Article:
'Give up’? ‘Go on!’ – Phrasal Verbs

In combination with prepositions such as up,in, off etc. some English verbs acquire a different meaning that cannot be guessed from their basic form. A good example is to gowhich can be combined with a number of different prepositions. The meaning of these combinations, also called phrasal verbs, cannot be guessed simply from the meaning of ‘go’:
‘to go about something’ – to deal with something: “How can I go about solving this problem?”
‘to go at somebody’ – to attack somebody: “He went at him with a knife.”
‘to go down’ – to be remembered: "He went down in history as the first man to land on the moon."
‘to go off’ – to explode: “Suddenly a bomb went off.”

Phrasal verbs are very common in everyday spoken English, so if you want to get into them, check the weblinks below.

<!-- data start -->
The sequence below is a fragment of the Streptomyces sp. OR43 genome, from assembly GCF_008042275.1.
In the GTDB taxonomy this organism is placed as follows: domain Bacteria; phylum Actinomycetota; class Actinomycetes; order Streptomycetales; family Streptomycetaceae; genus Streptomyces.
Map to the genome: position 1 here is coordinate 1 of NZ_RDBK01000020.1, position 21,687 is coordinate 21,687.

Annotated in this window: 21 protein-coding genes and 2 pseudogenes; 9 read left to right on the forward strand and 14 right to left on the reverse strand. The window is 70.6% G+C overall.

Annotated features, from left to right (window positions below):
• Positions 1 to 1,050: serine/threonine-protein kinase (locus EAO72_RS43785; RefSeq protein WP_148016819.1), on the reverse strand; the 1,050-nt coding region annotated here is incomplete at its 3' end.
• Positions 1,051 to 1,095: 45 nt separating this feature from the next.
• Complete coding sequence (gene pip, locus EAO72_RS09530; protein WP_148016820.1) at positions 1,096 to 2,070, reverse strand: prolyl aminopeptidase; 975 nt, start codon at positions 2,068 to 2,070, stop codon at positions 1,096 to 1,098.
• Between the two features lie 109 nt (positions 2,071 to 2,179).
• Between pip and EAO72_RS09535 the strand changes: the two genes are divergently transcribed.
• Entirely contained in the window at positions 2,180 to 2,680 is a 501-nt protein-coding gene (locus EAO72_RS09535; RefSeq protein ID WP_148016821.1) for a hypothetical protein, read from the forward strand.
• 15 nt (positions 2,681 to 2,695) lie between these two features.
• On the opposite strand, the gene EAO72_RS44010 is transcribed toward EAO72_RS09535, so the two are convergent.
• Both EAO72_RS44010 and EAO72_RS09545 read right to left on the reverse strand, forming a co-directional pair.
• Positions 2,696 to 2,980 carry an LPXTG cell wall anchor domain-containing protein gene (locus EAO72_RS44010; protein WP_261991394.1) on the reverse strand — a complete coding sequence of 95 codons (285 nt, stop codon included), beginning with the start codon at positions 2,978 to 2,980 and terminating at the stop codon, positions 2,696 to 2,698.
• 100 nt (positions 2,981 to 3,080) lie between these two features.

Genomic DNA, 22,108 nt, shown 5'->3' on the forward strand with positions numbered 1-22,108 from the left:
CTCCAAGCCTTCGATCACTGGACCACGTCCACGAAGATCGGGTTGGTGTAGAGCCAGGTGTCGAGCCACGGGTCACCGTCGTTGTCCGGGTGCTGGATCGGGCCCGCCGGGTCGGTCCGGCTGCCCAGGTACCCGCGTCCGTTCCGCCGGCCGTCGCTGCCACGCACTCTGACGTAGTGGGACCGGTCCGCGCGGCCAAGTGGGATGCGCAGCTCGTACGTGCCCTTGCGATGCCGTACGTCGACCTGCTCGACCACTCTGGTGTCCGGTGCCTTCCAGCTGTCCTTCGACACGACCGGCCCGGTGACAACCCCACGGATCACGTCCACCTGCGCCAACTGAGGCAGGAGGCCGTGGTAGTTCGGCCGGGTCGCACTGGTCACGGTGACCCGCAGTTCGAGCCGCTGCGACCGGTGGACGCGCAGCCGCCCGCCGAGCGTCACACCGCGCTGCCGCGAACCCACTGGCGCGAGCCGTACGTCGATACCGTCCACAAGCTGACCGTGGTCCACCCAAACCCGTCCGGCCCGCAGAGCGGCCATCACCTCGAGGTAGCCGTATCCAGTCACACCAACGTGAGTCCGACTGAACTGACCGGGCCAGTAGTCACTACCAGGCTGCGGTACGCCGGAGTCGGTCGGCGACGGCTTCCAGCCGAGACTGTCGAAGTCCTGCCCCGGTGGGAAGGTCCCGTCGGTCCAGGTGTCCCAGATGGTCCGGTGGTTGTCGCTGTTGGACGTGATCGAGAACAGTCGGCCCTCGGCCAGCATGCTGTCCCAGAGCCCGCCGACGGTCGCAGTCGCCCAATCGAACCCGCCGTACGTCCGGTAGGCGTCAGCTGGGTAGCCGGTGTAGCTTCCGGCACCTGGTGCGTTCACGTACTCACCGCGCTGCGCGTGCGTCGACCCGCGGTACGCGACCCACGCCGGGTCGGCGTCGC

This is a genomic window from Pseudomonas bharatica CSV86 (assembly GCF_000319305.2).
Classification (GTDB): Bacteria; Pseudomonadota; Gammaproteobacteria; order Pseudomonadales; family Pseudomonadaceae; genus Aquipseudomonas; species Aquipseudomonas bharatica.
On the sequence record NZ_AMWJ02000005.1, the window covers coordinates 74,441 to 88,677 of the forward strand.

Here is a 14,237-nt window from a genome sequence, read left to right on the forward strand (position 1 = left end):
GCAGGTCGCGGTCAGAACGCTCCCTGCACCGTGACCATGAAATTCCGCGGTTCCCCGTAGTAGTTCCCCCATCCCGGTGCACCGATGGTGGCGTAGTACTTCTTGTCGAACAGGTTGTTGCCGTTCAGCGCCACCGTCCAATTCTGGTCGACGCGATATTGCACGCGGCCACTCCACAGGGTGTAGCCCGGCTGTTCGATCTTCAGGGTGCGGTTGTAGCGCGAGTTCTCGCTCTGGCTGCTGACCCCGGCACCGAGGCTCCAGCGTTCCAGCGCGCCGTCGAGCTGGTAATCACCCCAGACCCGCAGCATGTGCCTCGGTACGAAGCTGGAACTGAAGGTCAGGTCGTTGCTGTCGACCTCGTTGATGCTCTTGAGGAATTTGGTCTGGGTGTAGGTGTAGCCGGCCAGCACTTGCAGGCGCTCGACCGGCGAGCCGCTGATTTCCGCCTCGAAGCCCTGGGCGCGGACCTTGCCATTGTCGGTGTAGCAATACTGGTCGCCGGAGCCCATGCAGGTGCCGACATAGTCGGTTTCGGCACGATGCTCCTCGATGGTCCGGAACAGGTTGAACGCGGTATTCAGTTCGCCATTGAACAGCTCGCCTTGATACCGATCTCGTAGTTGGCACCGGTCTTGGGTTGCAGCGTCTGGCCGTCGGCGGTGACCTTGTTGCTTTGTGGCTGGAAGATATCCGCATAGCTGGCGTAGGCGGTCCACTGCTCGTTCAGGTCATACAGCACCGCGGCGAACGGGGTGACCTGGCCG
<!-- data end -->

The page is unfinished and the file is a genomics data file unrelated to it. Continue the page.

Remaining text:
The Purdue Owl gives a good introduction to phrasal verbs and their use.
http://owl.english.purdue.edu/owl/resource/630/01/

A good list of common phrasal verbs can be found on
http://www2.gsu.edu/~wwwesl/egw/phraverb.htm

This page offers a slighly more unusual list. 
http://www.eslgold.com/idioms/phrasal.html

There's a useful and very user-friendly dictionary of phrasal verbs on

http://www.usingenglish.com/reference/phrasal-verbs/search.php?q=go

Alternatively you could use a Learner’s Dictionary and check verbs such as to have, to go, to get, to put, to come, to take... You might still want to practise, so have a look at these pages:

Match phrasal verbs and descriptions of their meaning. 
http://esl.about.com/library/vocabulary/blphrasalbuild1.htm
http://www.englishclub.com/esl-games/matching-phrasal-verbs-01.htm

Choose the appropriate phrasal verb for a sentence.
http://www.eflnet.com/pverbs/phrasal_verb_verb.php
http://www.learnenglishfeelgood.com/lefg_phrasalverbs1.pdf
http://www.linguarama.com/ps/297-5.htm

Important note: phrasal verbs are not generally used in academic writing: use 'go off' when speaking, but the more precise/formal verb 'explode' in academic writing.